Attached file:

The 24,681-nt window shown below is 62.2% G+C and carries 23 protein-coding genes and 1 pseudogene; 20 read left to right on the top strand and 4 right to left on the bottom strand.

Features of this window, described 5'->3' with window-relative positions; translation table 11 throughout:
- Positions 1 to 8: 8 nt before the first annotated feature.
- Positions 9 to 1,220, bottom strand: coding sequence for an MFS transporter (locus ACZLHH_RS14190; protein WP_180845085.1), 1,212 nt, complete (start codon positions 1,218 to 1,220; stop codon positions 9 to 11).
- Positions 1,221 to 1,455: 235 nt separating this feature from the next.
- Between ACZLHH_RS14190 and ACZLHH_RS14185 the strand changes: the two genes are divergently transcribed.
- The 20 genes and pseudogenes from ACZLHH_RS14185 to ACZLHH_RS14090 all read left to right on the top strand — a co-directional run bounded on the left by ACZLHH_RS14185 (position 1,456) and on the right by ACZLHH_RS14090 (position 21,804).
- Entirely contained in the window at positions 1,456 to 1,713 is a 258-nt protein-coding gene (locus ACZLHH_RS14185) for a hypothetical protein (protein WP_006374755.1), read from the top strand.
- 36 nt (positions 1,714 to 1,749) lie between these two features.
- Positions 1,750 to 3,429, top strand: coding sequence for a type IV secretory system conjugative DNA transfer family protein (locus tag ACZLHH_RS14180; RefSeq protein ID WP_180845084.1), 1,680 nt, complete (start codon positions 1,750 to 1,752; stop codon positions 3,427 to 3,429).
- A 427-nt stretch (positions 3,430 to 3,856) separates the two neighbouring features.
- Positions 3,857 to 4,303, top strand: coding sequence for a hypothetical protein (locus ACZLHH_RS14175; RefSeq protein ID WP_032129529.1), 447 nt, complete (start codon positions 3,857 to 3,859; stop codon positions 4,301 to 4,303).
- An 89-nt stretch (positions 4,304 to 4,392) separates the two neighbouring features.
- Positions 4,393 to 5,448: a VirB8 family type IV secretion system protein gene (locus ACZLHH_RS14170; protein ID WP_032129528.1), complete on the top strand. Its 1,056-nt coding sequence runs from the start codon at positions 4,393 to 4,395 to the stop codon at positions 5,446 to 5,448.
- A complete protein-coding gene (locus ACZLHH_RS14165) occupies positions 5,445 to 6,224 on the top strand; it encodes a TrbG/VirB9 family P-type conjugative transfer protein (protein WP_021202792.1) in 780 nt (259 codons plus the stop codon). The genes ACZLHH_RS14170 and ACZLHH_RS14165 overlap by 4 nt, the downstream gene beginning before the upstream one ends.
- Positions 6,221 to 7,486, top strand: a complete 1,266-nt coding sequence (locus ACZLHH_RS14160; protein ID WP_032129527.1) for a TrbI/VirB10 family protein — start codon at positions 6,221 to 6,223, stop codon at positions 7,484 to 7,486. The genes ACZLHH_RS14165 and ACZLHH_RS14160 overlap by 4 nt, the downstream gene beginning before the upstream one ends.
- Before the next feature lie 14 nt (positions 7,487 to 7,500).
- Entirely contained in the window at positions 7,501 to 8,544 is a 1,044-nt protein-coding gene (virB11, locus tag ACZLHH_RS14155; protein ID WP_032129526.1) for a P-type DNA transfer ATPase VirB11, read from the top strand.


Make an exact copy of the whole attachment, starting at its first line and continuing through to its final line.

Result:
The 24,681-nt window shown below is 62.2% G+C and carries 23 protein-coding genes and 1 pseudogene; 20 read left to right on the top strand and 4 right to left on the bottom strand.

Features of this window, described 5'->3' with window-relative positions; translation table 11 throughout:
- Positions 1 to 8: 8 nt before the first annotated feature.
- Positions 9 to 1,220, bottom strand: coding sequence for an MFS transporter (locus ACZLHH_RS14190; protein WP_180845085.1), 1,212 nt, complete (start codon positions 1,218 to 1,220; stop codon positions 9 to 11).
- Positions 1,221 to 1,455: 235 nt separating this feature from the next.
- Between ACZLHH_RS14190 and ACZLHH_RS14185 the strand changes: the two genes are divergently transcribed.
- The 20 genes and pseudogenes from ACZLHH_RS14185 to ACZLHH_RS14090 all read left to right on the top strand — a co-directional run bounded on the left by ACZLHH_RS14185 (position 1,456) and on the right by ACZLHH_RS14090 (position 21,804).
- Entirely contained in the window at positions 1,456 to 1,713 is a 258-nt protein-coding gene (locus ACZLHH_RS14185) for a hypothetical protein (protein WP_006374755.1), read from the top strand.
- 36 nt (positions 1,714 to 1,749) lie between these two features.
- Positions 1,750 to 3,429, top strand: coding sequence for a type IV secretory system conjugative DNA transfer family protein (locus tag ACZLHH_RS14180; RefSeq protein ID WP_180845084.1), 1,680 nt, complete (start codon positions 1,750 to 1,752; stop codon positions 3,427 to 3,429).
- A 427-nt stretch (positions 3,430 to 3,856) separates the two neighbouring features.
- Positions 3,857 to 4,303, top strand: coding sequence for a hypothetical protein (locus ACZLHH_RS14175; RefSeq protein ID WP_032129529.1), 447 nt, complete (start codon positions 3,857 to 3,859; stop codon positions 4,301 to 4,303).
- An 89-nt stretch (positions 4,304 to 4,392) separates the two neighbouring features.
- Positions 4,393 to 5,448: a VirB8 family type IV secretion system protein gene (locus ACZLHH_RS14170; protein ID WP_032129528.1), complete on the top strand. Its 1,056-nt coding sequence runs from the start codon at positions 4,393 to 4,395 to the stop codon at positions 5,446 to 5,448.
- A complete protein-coding gene (locus ACZLHH_RS14165) occupies positions 5,445 to 6,224 on the top strand; it encodes a TrbG/VirB9 family P-type conjugative transfer protein (protein WP_021202792.1) in 780 nt (259 codons plus the stop codon). The genes ACZLHH_RS14170 and ACZLHH_RS14165 overlap by 4 nt, the downstream gene beginning before the upstream one ends.
- Positions 6,221 to 7,486, top strand: a complete 1,266-nt coding sequence (locus ACZLHH_RS14160; protein ID WP_032129527.1) for a TrbI/VirB10 family protein — start codon at positions 6,221 to 6,223, stop codon at positions 7,484 to 7,486. The genes ACZLHH_RS14165 and ACZLHH_RS14160 overlap by 4 nt, the downstream gene beginning before the upstream one ends.
- Before the next feature lie 14 nt (positions 7,487 to 7,500).
- Entirely contained in the window at positions 7,501 to 8,544 is a 1,044-nt protein-coding gene (virB11, locus tag ACZLHH_RS14155; protein ID WP_032129526.1) for a P-type DNA transfer ATPase VirB11, read from the top strand.